Saturday, September 17, 2011

Halloween horrors!

It's saddened me, the last coupla years, that there just don't seem to be as many horror films in wide release around Halloween. Ironically, though Hollywood's skimping on its horror fare in recent years, this weekend saw two fantastic events in Tinseltown that kept the Halloween Horror spirit alive.

The schlock horror omnibus CHILLERAMA isn't the first film to screen at the scenic Hollywood Forever Cemetery, but it was weirdly appropriate. Not so much for the subject matter of its increasingly delirious and wilfully offensive chapters (the most ingenious being "The Diary of Anne Frankenstein") but for its genuine earnestness in depicting and paying hommage to the drive-in movie experience. The filmmakers seem united in their dislike of the notion of the death of cult film as communal event (with some harsh words toward the notion of viewing a film on your iPhone), but, more positively, they reveled in the notion of premiering the film in such a lovely venue, in front of hundreds of simpatico horror fans. The communal aspect extends to the segments of the film itself, each giddy with the glee of good friends and colleagues (including a diverse array of horror movie regulars) coming together to create and celebrate the creepy, funny, and very very wrong films that we all love.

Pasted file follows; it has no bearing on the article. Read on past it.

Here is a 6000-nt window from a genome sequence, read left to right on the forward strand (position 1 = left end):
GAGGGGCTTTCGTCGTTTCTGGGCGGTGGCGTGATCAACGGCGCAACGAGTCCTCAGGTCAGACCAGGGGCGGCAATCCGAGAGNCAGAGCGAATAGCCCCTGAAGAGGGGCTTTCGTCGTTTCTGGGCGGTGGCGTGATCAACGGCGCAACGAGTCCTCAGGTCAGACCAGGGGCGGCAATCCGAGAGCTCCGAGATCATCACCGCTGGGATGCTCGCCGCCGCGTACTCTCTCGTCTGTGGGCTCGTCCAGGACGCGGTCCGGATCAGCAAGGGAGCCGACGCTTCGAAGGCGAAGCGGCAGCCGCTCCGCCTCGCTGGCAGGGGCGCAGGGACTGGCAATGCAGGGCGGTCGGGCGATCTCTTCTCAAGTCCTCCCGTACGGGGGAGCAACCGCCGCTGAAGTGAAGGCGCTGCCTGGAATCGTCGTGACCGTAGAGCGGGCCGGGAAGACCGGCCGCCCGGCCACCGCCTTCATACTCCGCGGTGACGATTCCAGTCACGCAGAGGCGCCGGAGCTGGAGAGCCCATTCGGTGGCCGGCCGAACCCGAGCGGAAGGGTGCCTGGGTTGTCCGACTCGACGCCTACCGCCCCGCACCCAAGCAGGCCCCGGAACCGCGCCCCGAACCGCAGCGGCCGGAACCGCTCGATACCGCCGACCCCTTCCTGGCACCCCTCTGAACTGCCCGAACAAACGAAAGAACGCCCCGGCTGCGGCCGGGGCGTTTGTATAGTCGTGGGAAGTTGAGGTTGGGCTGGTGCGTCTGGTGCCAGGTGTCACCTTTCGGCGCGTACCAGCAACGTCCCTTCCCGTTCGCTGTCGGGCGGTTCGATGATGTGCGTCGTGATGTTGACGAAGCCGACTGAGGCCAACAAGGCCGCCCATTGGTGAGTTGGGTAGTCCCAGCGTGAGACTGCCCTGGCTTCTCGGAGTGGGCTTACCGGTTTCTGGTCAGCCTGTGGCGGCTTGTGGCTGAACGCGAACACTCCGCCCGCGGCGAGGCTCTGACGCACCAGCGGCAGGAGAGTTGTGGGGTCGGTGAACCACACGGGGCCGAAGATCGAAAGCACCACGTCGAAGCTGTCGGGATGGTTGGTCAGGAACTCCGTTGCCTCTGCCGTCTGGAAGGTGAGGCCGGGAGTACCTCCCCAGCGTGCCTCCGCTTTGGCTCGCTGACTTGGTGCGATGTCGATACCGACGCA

Meanwhile, the very next night, the HP Lovecraft Film Festival hit San Pedro for its second year, offering a slew of directly and indirectly Lovecraftian films. Per the vision of the author, the films captured horror of a somewhat cosmic bent, from the invocation of elder gods to the insanity that hits when we cross the threshold to other realms. But the most special film in the festival's first night was Berkeley Square, a delightful and romantic time travel opus from 1933. Seen by Lovecraft four times during its initial run (who was inspired by the film to create and finish disparate works from The Case of Charles Dexter Ward to The Shadow Out Of Time), the film made a new premiere in the form of a painstakingly restored 35mm print that we seriously hope will make the rounds in the coming months. On Halloween or not, it deserves your eyes and attention.

There's a thread in our Forums to discuss the horror movies you see in the next few weeks - if something freaks you out and gets you in the Halloween spirit, how about stopping there and telling us about it?

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